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Why Turning Red's Animation Style Has Fans So Divided

Pixar's "Turning Red" has won plenty of praise from critics — as its movies are apt to do — and audiences since recently debuting on Disney+. The film follows teenage Meilin "Mei" Lee (Rosalie Chiang), who finds herself turning into a giant red panda every time she gets excited. This is the result of a curse from her mother's side of the family. The title is quickly winning fans over, but it's earned some vocal detractors too, whether they are taking issue with the movie's content or style. 

Disney is likely not worried about any minor controversies or detractors surrounding their latest release, as it remains a popular title on their streaming service, but there is a slightly more divided reaction to the film among audiences as opposed to critics. On Rotten Tomatoes, critics have awarded the animated movie a 95% fresh rating. Voting users, on the other hand, have given it a lower, albeit still solid 72% rating. With those mixed reactions in mind, one of the aspects of "Turning Red" that is dividing some people is the actual animation.

Turning Red is too cartoonish for some

The type of digital wizardry Pixar introduced the world to with 1995's "Toy Story" has come a long way and afforded animators opportunities at times to experiment more with style. "Turning Red" provides plenty of opportunities to go big with its anime-influenced animation flavor, thanks in part to the film's heavily-advertised giant red panda and family curses and teenagers and such. Not everyone is on board with the look, though.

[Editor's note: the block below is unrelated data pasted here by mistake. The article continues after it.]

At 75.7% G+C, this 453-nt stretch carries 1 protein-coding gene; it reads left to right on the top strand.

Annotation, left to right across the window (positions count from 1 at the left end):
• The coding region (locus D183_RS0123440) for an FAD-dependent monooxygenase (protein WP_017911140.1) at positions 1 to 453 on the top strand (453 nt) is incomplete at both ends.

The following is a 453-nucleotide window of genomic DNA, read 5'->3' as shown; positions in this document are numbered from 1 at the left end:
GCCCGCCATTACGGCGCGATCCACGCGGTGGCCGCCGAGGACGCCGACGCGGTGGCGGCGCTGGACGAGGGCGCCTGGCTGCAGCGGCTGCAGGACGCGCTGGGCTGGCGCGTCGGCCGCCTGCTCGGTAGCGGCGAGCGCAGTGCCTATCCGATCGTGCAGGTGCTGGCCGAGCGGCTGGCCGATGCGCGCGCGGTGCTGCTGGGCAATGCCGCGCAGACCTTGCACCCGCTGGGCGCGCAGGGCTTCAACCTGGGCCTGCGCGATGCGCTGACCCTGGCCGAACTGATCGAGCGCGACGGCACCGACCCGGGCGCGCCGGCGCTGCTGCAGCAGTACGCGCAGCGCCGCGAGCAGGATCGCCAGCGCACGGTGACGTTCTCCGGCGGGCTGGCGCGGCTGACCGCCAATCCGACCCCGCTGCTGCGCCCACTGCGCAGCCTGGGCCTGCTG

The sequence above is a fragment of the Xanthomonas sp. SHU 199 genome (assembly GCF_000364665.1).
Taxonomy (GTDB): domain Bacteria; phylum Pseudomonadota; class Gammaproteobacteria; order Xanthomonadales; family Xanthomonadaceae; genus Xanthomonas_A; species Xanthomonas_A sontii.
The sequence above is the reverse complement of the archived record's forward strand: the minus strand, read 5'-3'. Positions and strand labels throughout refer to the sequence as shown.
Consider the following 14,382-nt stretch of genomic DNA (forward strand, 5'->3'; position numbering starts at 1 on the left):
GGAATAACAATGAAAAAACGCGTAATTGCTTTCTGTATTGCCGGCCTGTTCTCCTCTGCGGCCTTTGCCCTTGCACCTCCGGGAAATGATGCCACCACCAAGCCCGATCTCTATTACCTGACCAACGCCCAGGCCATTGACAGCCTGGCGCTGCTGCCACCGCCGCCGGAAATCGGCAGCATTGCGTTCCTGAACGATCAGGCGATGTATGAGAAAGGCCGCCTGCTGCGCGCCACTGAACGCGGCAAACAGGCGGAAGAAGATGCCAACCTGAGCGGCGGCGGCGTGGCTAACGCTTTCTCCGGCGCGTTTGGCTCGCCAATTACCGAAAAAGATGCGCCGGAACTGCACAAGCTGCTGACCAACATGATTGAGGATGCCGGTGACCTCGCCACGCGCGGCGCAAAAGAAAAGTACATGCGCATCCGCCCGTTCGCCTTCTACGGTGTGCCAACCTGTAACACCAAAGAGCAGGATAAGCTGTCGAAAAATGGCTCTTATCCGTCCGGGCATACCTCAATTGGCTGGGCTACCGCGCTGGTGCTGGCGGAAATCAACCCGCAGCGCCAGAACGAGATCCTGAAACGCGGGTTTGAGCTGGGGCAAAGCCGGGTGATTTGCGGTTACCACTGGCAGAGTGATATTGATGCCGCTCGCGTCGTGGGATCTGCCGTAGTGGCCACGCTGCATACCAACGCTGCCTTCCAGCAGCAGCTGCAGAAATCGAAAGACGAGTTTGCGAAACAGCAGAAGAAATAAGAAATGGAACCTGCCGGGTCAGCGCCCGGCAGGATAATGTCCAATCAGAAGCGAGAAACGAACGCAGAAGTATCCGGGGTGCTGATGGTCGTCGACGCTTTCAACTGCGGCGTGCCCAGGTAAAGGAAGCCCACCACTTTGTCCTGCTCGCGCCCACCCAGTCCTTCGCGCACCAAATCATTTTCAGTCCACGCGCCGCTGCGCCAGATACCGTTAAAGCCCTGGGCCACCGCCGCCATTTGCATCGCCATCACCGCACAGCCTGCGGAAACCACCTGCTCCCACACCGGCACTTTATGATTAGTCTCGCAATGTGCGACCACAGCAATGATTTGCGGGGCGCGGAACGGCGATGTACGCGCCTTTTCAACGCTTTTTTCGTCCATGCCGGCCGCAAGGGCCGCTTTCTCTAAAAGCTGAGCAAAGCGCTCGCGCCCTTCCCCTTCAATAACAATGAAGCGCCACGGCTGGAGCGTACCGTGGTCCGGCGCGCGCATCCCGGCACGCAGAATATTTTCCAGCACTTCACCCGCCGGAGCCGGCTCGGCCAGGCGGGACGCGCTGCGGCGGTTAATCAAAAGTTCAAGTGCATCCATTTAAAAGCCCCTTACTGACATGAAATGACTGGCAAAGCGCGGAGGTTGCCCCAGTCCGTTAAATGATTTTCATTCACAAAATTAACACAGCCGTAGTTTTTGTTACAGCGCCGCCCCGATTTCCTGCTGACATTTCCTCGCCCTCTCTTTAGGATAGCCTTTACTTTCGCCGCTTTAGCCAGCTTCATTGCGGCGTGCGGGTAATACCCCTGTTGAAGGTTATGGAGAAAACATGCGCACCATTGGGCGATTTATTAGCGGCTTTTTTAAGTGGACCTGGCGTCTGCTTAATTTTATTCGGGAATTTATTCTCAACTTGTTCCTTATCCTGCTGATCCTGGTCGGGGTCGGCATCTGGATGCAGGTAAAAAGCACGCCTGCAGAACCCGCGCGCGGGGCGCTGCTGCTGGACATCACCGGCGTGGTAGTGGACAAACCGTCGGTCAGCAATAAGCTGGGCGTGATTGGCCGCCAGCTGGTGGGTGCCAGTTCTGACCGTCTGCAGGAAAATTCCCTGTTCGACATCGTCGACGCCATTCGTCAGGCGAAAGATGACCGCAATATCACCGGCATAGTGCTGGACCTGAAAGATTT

Redditor u/peb-is-taken wrote that the background colors were "flat" and everything on-screen "looked like plastic." Others expressed displeasure with the cartoonish look of the characters, especially the "bean mouths," referring to an animated mouth drawn roundly like a bean. "Some of us just don't really like the bean mouth art style," u/cinnabun6 commented about "Turning Red."

There is a clear love-hate divide on the animation, as others push back against those nostalgic for the Pixar movies they grew up with. "I don't think Pixar's movies are getting uninspired, I think they're just changing the style," u/fictioncvre offered in explanation of Pixar's shifting looks. Others said those dissatisfied with the "Turning Red" look are seeking too much reality in their animation. "At this point, people seem to only like animation when it's super realistic and hate it when it's stylized," u/Aleppo_the_Mushroom wrote.